An ode to you & all of your passions

(A lil ditty inspired by this post, & the comment I left on it.)

I know you. I know how annoyed you get, trying to nail yourself into a box every time, only to find that no, this isn’t the right box either. Nothing fits. Everything stifles. You end up frustrated, feeling pulled in every direction, because everyone expects you to choose one thing and focus on that – and to you, choosing only one thing to do or love or think about is like choosing only one finger to use, for the rest of your life.

Whether you identify as a Scanner or a polymath or a Renaissance soul or multipassionate…I know you, and I don’t think you need to change a thing about yourself or how your brain works.

Because what others will call a weakness, I know is actually a strength. (Funny how that works, isn’t it?)

You see solutions other people miss, because you ┬áhave a wider background. You can solve the problem while everyone else is standing around scratching their heads & wondering what the hell is going on. You see the connections, the tiny intertwining strands that hold everything together, that apply across fields, across careers. You can tell me what this and that have in common, because you’ve been obsessed with both at one point in your life.

Other people think that you must have no knowledge about anything, because you have so many different interests. But the exact opposite is true! Sure, you may cycle through obsessions, or juggle several different passions at once, or even do both of these things (that’s me!), in a way that mystifies onlookers. But when you get interested in something, you have a driving curiosity to know everything you can about the subject. You’ll leave the library with stacks of books, too many to carry comfortably, and finish them all in a week. You’ll go on eight hour internet reading binges because you need to know, the way others need to eat or breathe or sleep.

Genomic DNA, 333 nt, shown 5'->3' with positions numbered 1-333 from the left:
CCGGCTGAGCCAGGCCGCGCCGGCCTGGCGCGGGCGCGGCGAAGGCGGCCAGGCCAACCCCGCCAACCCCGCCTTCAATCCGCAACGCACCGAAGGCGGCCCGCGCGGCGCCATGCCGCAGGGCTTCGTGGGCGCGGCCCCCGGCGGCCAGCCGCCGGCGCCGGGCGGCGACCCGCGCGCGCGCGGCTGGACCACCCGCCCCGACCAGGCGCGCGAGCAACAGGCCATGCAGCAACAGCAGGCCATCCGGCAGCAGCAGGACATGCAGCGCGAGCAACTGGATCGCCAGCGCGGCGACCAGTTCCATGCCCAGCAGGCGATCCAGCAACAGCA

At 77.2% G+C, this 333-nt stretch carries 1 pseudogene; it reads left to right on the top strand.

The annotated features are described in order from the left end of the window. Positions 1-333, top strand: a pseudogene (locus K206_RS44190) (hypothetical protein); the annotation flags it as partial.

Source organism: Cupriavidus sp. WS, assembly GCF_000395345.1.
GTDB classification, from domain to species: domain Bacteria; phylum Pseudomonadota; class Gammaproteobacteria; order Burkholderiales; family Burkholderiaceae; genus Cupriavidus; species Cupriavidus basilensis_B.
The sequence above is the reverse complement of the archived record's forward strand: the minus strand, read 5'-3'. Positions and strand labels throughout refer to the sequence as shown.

And then two weeks or a month or six months later, your interest is satiated, and you move on to something else. But your knowledge isn’t shallow, and you didn’t drop the subject because you’re flaky. If anything, the exact opposite. For those days or weeks or months, you lived and breathed that topic, you totally immersed yourself in it. Your ability to take in, process, and remember huge amounts of information, fast, means that you most likely have much more than a beginner’s level knowledge on that topic – but for someone whose brain doesn’t work the same way, the idea is incomprehensible.

And so they call you a flake, a loser, someone destined to never get anywhere and always go nowhere.

But I know better. And you should, too. You won’t go the same places they want to go, necessarily, but that’s all right – how boring would life be if everyone had the same destination, not to mention the same journey? Fuhgeddaboudit. This way is much more interesting. And you’re not meant to walk those roads, anyways; that would be like taking a Lexus on the Australian outback.

You’re built for something else. Not better, not worse, just different. And that’s okay. Better than okay. That’s fantastic, and so are you. I know this, because I know you.

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